Is 東西二つ idiomatic?


I came across this sentence about a traditional festival in Japan:



The general meaning is clear, but what I don't fully understand is this part: 東西二つに分けて

Its seems to me that 東西二つ is idiomatic for "all over" (judging from what I saw of a Google search of the phrase...I couldn't find a definition of them together), but the I couldn't figure out what に分けて means in this context? I know could mean "separated" (分かる, to separate), but apparently in the て-form it can also mean "particularly" or "above all", which makes even less sense to me..."particularly East and West?"


Posted 2012-02-14T02:48:24.357

Reputation: 7 209

5Is it not just "separated into two parts, East and West"? – Questioner – 2012-02-14T03:30:31.277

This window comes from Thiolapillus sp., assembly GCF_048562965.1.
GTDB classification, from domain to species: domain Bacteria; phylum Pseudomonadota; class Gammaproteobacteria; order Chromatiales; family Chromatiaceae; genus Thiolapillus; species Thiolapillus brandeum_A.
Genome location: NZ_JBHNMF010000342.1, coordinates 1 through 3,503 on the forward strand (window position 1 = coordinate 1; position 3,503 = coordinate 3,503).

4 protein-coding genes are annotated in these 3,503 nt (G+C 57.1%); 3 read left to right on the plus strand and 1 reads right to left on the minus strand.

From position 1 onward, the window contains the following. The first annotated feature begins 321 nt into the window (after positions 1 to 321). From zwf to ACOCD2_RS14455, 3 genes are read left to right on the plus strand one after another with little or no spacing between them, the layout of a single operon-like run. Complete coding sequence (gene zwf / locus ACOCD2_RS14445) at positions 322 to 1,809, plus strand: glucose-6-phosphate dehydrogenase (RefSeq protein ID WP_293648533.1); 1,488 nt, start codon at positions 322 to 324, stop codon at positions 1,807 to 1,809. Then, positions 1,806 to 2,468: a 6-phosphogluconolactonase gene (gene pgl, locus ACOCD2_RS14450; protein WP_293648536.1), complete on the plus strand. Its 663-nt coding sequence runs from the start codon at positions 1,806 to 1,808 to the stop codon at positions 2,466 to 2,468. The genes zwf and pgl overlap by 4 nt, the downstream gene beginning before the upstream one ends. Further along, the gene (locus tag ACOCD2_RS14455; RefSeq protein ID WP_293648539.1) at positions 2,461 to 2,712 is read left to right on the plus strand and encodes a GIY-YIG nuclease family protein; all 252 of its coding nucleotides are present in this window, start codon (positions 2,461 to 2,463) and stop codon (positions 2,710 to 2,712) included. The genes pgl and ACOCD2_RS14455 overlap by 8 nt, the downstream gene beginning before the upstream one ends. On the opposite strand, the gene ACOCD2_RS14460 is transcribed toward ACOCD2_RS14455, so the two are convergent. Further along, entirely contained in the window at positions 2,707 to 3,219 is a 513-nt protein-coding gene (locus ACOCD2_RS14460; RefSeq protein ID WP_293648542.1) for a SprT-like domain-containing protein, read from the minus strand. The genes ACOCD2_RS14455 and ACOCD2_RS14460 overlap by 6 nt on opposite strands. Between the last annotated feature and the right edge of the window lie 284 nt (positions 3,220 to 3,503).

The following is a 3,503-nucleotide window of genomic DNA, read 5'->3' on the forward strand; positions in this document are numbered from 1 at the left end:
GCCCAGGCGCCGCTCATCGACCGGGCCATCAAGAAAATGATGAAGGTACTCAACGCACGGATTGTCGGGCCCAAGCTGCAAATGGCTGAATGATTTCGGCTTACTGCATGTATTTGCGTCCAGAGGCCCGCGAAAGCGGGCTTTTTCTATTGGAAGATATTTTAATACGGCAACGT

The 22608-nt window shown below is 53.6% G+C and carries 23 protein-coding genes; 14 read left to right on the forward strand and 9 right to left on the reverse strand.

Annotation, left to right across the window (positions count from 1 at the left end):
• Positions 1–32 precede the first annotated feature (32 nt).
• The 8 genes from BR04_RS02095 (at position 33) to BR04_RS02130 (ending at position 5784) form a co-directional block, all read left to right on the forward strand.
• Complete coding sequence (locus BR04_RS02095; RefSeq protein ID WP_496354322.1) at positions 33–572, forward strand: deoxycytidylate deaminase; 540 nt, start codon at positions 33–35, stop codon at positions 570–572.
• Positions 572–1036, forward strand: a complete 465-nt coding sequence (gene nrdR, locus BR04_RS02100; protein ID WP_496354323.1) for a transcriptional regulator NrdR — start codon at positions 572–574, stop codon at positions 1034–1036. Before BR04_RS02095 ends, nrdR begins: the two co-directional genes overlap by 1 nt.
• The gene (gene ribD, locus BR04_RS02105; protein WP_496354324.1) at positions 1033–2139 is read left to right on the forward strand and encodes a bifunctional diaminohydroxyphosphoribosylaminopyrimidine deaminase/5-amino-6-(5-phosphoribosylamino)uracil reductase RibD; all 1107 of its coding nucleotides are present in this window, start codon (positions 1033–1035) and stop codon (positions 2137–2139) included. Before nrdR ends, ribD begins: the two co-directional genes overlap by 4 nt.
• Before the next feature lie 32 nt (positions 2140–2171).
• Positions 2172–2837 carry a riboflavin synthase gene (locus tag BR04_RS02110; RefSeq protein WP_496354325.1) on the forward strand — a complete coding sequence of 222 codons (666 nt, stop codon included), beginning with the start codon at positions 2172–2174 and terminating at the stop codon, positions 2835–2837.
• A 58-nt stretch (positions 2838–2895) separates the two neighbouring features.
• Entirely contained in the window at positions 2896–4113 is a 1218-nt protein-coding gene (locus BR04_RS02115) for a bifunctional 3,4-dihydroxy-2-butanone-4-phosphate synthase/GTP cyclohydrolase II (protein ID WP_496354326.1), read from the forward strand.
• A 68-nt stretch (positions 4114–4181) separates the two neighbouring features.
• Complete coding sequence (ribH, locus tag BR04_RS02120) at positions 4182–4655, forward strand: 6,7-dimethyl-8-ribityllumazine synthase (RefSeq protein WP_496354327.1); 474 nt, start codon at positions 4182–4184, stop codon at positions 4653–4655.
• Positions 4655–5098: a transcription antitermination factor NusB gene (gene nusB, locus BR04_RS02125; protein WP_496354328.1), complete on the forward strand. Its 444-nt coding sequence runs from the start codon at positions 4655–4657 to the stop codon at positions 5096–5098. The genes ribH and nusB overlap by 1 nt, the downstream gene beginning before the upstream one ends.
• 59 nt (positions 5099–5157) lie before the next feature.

1Lol I totally agree – None – 2012-02-14T03:45:08.053

Well, this may be a case of over-thinking ^.^ I couldn't figure out how you could separate East from West, I didn't think about city sections... – silvermaple – 2012-02-14T05:36:50.170



阿月地区を東西二つに分けて means "separate the Azuki district into two parts, east and west".

You could insert a の, making it 東西の二つ, but the adverbial use without it is not uncommon for these "listing"-jukugo like 東西, 優劣, 大小 etc.


Posted 2012-02-14T02:48:24.357

Reputation: 13 861


東西二つに分けて just means east and west separated in two.

分ける:to separate/devide

東西: east and west

The festival will take place in the sectors of Azuki separated in two, east and west.


Posted 2012-02-14T02:48:24.357

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